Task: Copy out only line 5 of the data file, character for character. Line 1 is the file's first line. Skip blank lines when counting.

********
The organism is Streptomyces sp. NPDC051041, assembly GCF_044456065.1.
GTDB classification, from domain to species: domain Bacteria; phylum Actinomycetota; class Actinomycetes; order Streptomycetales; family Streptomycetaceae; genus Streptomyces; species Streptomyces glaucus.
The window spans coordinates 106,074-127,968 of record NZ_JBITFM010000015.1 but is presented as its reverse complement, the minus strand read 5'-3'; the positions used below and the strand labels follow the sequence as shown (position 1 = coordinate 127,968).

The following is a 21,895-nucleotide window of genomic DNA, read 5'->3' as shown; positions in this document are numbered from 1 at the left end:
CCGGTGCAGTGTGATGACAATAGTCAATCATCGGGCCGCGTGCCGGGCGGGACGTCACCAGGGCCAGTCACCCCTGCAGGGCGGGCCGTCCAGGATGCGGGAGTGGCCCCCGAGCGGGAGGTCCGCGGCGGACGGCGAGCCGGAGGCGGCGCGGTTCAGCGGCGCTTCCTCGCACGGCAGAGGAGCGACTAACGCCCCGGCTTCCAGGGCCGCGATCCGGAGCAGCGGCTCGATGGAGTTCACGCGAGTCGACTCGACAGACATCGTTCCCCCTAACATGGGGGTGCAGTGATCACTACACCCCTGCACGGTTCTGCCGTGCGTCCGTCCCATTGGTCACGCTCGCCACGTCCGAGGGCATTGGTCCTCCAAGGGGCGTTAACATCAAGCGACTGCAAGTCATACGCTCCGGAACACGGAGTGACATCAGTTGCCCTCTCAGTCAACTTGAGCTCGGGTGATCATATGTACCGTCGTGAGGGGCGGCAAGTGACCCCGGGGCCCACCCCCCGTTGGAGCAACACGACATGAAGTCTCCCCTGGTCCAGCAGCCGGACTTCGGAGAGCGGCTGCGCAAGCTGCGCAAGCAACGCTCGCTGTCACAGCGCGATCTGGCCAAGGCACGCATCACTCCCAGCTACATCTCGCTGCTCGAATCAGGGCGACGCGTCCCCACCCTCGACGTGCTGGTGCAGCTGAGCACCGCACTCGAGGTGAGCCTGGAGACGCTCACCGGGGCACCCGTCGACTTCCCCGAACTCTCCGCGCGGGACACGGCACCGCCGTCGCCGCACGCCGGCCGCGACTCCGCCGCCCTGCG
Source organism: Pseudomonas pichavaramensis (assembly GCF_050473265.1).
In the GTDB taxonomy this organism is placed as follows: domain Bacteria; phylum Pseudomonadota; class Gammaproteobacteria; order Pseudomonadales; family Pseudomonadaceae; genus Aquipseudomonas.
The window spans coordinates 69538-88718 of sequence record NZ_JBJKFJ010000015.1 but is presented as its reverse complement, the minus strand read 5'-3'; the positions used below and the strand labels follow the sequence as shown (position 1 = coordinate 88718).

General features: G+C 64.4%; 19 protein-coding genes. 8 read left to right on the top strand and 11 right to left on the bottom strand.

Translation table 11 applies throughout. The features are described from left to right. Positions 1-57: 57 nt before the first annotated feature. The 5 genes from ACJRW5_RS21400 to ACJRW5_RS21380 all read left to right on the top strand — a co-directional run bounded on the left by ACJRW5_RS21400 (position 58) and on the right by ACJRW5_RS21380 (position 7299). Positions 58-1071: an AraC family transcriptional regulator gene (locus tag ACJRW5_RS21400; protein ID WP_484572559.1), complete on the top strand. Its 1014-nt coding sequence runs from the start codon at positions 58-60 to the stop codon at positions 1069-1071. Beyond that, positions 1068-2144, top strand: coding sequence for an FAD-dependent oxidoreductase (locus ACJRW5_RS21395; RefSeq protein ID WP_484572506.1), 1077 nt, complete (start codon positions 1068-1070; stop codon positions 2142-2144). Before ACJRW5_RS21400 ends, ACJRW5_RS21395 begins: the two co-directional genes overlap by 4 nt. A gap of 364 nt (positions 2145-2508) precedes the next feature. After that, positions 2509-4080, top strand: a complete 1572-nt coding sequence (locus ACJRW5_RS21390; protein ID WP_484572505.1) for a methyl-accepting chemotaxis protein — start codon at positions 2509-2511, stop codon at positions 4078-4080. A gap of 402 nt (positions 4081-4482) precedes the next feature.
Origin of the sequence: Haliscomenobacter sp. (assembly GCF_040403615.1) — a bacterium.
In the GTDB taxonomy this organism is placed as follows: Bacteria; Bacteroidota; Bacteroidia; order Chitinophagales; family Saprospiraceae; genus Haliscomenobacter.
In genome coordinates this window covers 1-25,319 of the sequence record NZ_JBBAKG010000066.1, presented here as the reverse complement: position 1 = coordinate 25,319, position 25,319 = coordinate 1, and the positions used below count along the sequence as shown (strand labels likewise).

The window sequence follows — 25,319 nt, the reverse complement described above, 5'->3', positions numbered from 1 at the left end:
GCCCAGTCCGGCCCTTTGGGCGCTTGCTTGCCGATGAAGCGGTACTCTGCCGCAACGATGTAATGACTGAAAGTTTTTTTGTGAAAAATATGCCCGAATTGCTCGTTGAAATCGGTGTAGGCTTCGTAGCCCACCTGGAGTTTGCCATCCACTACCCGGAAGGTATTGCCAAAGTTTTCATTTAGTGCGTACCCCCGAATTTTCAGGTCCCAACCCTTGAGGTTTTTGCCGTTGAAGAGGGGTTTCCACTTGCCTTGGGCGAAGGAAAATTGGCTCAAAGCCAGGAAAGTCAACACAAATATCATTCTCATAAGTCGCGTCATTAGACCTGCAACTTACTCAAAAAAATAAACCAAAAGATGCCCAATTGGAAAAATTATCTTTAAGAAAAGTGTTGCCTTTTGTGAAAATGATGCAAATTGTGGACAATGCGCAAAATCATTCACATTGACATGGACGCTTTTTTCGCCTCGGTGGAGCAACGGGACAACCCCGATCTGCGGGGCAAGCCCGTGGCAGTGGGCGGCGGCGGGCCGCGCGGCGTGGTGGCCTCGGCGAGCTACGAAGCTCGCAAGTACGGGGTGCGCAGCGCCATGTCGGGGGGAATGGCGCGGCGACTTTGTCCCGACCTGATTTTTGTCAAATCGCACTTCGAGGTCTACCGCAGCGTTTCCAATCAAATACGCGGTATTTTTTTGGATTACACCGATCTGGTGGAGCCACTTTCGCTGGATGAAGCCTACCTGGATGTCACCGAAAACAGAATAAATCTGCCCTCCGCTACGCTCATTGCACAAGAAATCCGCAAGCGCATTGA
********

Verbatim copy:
CCGGTGCAGTGTGATGACAATAGTCAATCATCGGGCCGCGTGCCGGGCGGGACGTCACCAGGGCCAGTCACCCCTGCAGGGCGGGCCGTCCAGGATGCGGGAGTGGCCCCCGAGCGGGAGGTCCGCGGCGGACGGCGAGCCGGAGGCGGCGCGGTTCAGCGGCGCTTCCTCGCACGGCAGAGGAGCGACTAACGCCCCGGCTTCCAGGGCCGCGATCCGGAGCAGCGGCTCGATGGAGTTCACGCGAGTCGACTCGACAGACATCGTTCCCCCTAACATGGGGGTGCAGTGATCACTACACCCCTGCACGGTTCTGCCGTGCGTCCGTCCCATTGGTCACGCTCGCCACGTCCGAGGGCATTGGTCCTCCAAGGGGCGTTAACATCAAGCGACTGCAAGTCATACGCTCCGGAACACGGAGTGACATCAGTTGCCCTCTCAGTCAACTTGAGCTCGGGTGATCATATGTACCGTCGTGAGGGGCGGCAAGTGACCCCGGGGCCCACCCCCCGTTGGAGCAACACGACATGAAGTCTCCCCTGGTCCAGCAGCCGGACTTCGGAGAGCGGCTGCGCAAGCTGCGCAAGCAACGCTCGCTGTCACAGCGCGATCTGGCCAAGGCACGCATCACTCCCAGCTACATCTCGCTGCTCGAATCAGGGCGACGCGTCCCCACCCTCGACGTGCTGGTGCAGCTGAGCACCGCACTCGAGGTGAGCCTGGAGACGCTCACCGGGGCACCCGTCGACTTCCCCGAACTCTCCGCGCGGGACACGGCACCGCCGTCGCCGCACGCCGGCCGCGACTCCGCCGCCCTGCG